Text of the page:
By Jordan Cuddemi
Valley News Staff Writer
Thursday, March 26, 2015
Windsor — Two top Windsor County Democrats in the Vermont Legislature say a proposal to close Southeast State Correctional Facility in Windsor is not a “done deal.”
Instead, lawmakers will weigh the pros and cons of closing the facility in the coming weeks, as well as all other possible options to patch a budget gap totaling $113 million.
“The decision to close the Southeast State Correctional Facility is not a done deal. I plan on meeting with all interested parties to discuss the pending decision to close the facility,” Senate President Pro Tempore John Campbell, D-Quechee, said via email. “I do not wish to send more prisoners out of state, and I am very concerned with the possible loss of 60 jobs.”
The $5.5 billion budget proposal, which unanimously passed the House Appropriations Committee on Monday, will hit the House floor today.
Sate Rep. Donna Sweaney, D-Windsor, said she is encouraging fellow lawmakers to think “very critically” about what the impacts of closing the prison would be — all of which haven’t yet been uncovered.“This is one way for saving some money,” said Sweaney, chairwoman of the House Government Operations Committee. “But I don’t think it’s a fait accompli.”
The proposal to close the prison, which has operated with its farm since 1916 and now has about 100 male inmates, is estimated to save about $820,000, according to the Legislature’s Joint Fiscal Office. Under the proposal, the prison would close in 2017, so the savings wouldn’t be realized immediately, the website VtDigger reported.
If the proposal passes the House, it would then go to state Senate, where it also will face scrutiny. Some state senators from the Upper Valley said it’s too soon to tell if they’d back the plan to close the minimum security prison, which is nestled on about 950 acres off County Road in Windsor, but at least one is fully behind keeping it open.
“I am, at this point, not taking a position on any line item,” said state Sen. Dick McCormack, D-Bethel, who is a member of the Appropriations Committee. “Right now, we are in the middle of a painful balancing act.”
He said he seeks more information about the cause and effect of closing the prison before taking an official stance. The information should include “what the will of the people” in Windsor is, he said.
Not everyone in Windsor considers the prison an asset, he said. “I understand the town to be somewhat divided,” McCormack said. “I would need to hear more from home.”
State Sen. Alice Nitka, D-Ludlow, said she wants to keep the facility open. Nitka — who along with Campbell and McCormack represent Windsor County in the Senate — joined Sweaney and other lawmakers at a meeting at the Windsor facility on Monday to learn about the effect of proposed cuts to the corrections-based high school.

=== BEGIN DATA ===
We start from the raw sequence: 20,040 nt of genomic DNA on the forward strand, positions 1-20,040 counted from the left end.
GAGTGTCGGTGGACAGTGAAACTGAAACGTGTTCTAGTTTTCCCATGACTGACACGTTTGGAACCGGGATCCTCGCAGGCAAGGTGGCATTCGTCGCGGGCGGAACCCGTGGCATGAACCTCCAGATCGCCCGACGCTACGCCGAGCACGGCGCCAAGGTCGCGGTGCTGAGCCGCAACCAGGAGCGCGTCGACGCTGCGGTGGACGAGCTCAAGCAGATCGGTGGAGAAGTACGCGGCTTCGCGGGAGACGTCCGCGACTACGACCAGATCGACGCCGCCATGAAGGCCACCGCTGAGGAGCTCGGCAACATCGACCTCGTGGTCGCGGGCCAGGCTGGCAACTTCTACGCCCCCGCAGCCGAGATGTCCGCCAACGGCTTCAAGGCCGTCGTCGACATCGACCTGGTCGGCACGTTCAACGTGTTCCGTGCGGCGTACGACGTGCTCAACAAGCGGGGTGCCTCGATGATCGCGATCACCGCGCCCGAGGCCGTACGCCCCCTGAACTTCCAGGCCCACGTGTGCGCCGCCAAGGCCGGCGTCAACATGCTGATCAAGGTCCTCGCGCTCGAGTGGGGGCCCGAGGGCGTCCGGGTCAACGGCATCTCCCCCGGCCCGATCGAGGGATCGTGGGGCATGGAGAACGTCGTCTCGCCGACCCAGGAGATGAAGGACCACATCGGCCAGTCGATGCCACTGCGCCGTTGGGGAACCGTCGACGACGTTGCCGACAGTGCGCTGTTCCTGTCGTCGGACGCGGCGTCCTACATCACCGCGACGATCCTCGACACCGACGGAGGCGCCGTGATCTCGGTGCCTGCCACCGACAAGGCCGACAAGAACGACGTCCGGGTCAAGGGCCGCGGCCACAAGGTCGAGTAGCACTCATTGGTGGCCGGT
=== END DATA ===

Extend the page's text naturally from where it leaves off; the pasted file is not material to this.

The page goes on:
Lawmakers talked with inmates and staff members about the array of educational programs available, which give inmates a leg up when they exit the system.
“They spoke well of their situation,” Nitka said, noting that out-of-state prisons don’t offer the same opportunities.
She said closing a Vermont prison would be contrary to the mission of bringing home the roughly 400 inmates Vermont currently sends to out-of-state prisons. Nitka, who is also a member of the Appropriations Committee, called the savings from closing the Windsor prison “a small amount of money” when contrasted to other impacts, such as job loss.Ultimately, she said she hopes the Windsor prison isn’t in the budget that comes up for a Senate vote because she is “definitely supporting a balanced budget.”
Senate Minority Leader Joe Benning, R-Lyndon, who represents several Bradford-area towns, said he needs more information before taking a stance. His “knee-jerk” reaction, though, is to keep the prison in operation, he said.
“If I had my druthers, I’d keep it open,” Benning said. “(But) I think it would be smart to take the time to figure out what it all means.”
A qualm that comes along with closing the prison, Benning said, is the number of jobs that would be lost.
“Our side of the state can’t afford to keep giving away jobs,” Benning said.
Sweaney, the Windsor Democrat, said she might still vote for the budget bill even if it includes closing the Windsor prison, but hopes other savings can be found instead.
The bottom line, Sweaney said, is that cuts must be made from somewhere in the budget.
“It’s going to be a tough budget year,” Sweaney said.
Meanwhile, a majority of the Republican caucus will not support the budget proposal because it includes $35 million in income tax increases. (Four Republican members of the House Appropriations Committee, however, voted for the budget, which was approved in a rare, unanimous vote.)
Republicans said their objective is to level-fund the fiscal year 2016 budget.